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local food

Grocers Are Failing to Meet $20bn Consumer Demand for Local Food

July 25, 2018

Forager, a local food digital procurement platform, recently conducted a survey of shoppers in New England and upstate New York. Results from the survey lent credence to their hypothesis: while the demand for local food has never been greater, many grocers are ill-equipped to serve customers who are willing to pay more for quality food that supports their local economy.

We asked David Stone, founder and CEO of the startup, to tell us more about the survey.

Unless you’ve been hiding under a very heavy and conventional rock for the last 10 years, it should come as no surprise that local food is on a meteoric rise. The local food market in the US grew from $5 billion in 2008 to $12BN in 2014, and is expected to rise to $20 billion by next year, according to Packaged Facts, the market research firm. The demand is as bright as a glistening fresh strawberry. Data from our survey supported this trend: when asked, 84% of survey respondents reported that they had locally-produced food on their shopping list.

What’s fueling this rise in demand? Some point to the environmental costs of large-scale, industrial farming and the toll of trucking produce thousands of miles across the country. Many believe that local produce tastes better, or has a longer shelf life, due in part to freshness. Yet the overwhelming reason that consumers said they were seeking out local food was to support their local farmers and economy, a rationale chosen by nearly nine out of every 10 survey respondents.

Clearly, consumers want to feel a connection to the land and those working the land to supply them food. Supporting this interest, small and independent farms are on the rise after several decades of decline. According to the USDA Census of Agriculture, in the last three decades the number of farms smaller than 49 acres has increased by 28%, fueled in part by youth and the organic movement, and further bolstered by a 25-year growth in farmland protection programs, which have risen from five in 1980 to 199 in 2015.

While small, independent farmers only supply a small portion of the US food market, this trend represents a significant amount of growth. Demographics are helping to fuel this shift as consumers, especially Millennials and Generation Z, are more interested than prior generations in where their food comes from. Yet most of the current demand cannot be met entirely through direct-to-consumer channels, even as the number of farmers markets in the US has surged to meet this demand, growing nearly 500% in the last decade, according to a 2015 report by American Farmland Trust. As exciting as this is, a 2015 study by the FDA found that only 36% of local food sales occurred through direct-to-consumer channels. Our data supports this: while farmers markets are certainly popular among consumers, 87% of survey respondents reported going to their local grocery store for local food purchases.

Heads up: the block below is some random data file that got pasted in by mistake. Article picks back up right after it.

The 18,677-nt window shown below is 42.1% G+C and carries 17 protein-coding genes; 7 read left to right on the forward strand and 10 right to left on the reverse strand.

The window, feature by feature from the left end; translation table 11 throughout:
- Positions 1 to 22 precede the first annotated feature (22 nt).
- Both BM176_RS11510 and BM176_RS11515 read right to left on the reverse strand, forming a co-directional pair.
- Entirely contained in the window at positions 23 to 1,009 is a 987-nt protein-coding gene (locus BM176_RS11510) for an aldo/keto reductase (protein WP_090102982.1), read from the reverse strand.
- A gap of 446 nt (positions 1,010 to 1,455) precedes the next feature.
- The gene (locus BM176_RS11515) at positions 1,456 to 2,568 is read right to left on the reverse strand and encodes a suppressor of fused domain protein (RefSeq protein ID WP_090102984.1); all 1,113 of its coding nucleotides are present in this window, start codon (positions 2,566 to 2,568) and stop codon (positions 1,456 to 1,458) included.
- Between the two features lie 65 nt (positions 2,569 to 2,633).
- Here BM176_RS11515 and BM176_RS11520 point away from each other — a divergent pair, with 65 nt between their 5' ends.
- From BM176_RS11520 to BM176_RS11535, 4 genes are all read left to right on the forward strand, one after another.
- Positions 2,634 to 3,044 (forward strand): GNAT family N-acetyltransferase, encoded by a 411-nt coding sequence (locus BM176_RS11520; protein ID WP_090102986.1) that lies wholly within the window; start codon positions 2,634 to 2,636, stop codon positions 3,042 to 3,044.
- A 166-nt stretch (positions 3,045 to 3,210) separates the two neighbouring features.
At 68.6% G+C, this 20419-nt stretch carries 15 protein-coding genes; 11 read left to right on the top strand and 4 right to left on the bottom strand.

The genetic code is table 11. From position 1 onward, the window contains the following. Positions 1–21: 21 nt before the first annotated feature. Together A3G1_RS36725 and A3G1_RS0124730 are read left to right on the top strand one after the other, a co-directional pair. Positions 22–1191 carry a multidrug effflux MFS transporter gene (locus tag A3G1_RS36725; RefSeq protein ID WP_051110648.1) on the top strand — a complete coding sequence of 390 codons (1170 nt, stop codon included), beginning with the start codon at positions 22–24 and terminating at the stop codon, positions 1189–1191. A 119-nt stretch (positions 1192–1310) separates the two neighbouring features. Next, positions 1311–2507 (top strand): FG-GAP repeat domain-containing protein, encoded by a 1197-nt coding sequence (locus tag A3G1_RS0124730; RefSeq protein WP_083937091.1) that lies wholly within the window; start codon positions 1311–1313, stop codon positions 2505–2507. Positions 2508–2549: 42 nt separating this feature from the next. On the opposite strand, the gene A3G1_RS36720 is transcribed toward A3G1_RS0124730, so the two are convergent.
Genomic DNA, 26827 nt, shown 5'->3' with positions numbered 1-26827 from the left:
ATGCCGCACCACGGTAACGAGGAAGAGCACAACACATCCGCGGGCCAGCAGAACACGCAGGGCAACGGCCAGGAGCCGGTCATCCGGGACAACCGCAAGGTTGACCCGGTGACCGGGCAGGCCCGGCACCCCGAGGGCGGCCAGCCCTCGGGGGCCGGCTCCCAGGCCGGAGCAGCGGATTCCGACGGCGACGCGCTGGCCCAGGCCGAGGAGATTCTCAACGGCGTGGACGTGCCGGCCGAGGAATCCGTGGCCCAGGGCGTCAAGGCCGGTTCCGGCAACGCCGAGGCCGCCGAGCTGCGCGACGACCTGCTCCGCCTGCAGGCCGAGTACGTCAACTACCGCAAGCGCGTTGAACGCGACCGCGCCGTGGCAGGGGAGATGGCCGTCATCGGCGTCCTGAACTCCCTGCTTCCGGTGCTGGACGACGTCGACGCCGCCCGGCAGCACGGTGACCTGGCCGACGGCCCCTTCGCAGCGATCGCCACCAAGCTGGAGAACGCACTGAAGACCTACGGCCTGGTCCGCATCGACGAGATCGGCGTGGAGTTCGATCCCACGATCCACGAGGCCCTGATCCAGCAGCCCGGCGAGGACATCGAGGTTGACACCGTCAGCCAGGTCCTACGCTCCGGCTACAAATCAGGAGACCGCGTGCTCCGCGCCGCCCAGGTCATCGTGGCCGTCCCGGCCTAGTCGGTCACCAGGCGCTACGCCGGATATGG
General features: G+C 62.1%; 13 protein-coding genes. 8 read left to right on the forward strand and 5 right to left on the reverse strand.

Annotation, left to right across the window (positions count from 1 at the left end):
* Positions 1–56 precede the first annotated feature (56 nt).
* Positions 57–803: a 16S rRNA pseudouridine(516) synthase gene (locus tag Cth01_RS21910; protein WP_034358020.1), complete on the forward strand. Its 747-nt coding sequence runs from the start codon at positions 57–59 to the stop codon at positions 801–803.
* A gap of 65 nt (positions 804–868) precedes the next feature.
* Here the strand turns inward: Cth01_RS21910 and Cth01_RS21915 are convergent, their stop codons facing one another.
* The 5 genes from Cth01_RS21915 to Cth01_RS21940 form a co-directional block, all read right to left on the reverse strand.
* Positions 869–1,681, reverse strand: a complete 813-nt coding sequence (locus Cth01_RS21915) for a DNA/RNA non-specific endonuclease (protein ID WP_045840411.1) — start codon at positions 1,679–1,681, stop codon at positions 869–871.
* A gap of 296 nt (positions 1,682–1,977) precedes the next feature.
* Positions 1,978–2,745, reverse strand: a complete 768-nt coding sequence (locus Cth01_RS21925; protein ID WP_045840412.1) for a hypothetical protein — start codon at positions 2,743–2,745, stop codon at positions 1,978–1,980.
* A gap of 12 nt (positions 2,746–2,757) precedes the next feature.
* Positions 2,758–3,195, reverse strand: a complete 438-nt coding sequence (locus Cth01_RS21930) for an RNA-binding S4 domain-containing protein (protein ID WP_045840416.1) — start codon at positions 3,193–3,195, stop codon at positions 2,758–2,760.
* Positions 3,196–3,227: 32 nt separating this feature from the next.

While the pressure from multiple directions for the grocer is approaching overwhelming– whether it’s the neighborhood independent, food co-op or the national chain supermarket — the grocer still remains the number one location for fresh and local food shopping needs.

Consumers clearly desire a selection of local products – with everything from veggies (70% of reported local purchases), to fruits (47%), or even flowers (22%), yet among conventional grocery shoppers, 55% of survey respondents reported barriers to buying local products because of limited offerings, versus 35% at independent and natural stores. And then there’s the huge delivery promise perception gap. While 81% of grocers believe they are delivering on the promise of fresh, 67% of consumers are completely dissatisfied with local fresh produce in their grocery store. Many consumers will abandon their carts and change stores if the grocer fails to deliver on the promise of fresh, according to a consumer survey by Blue Yonder.

So, what’s stopping grocers from delivering on this desire for local. With such a high and demonstrated demand for local food, shouldn’t grocers and other wholesalers be capitalizing on this trend?

Well, it turns out that it’s a lot simpler to source from one or two large distributors than from many local, small-scale producers. Furthermore, with an increasing number of local produce varieties, the complexity rises exponentially.

There is plenty of work to be done. Summer is here in the North East and many are reaping the benefits of this magnificent produce. Consumers are asking for it – whether it’s organic strawberries, purple kohlrabi, Skyphos Red Butterhead Lettuce, or Lacinato kale. And unless they’re near an especially robust grocer (such as Lucky’s Market), they’re going to score their seasonal bounty directly from their farmer. For conventional grocers, this is an opportunity that they cannot afford to miss. On average, consumers shop at six different grocery stores, and if these stores want to stay in business, they must be able to offer the fresh, local food that their customers are looking for.

Prior to founding Forager, Stone created the e-gifting category when he co-founded CashStar, which subsequently sold for $175 million, a more than 4x return and the largest pure tech exit in the history of Maine.

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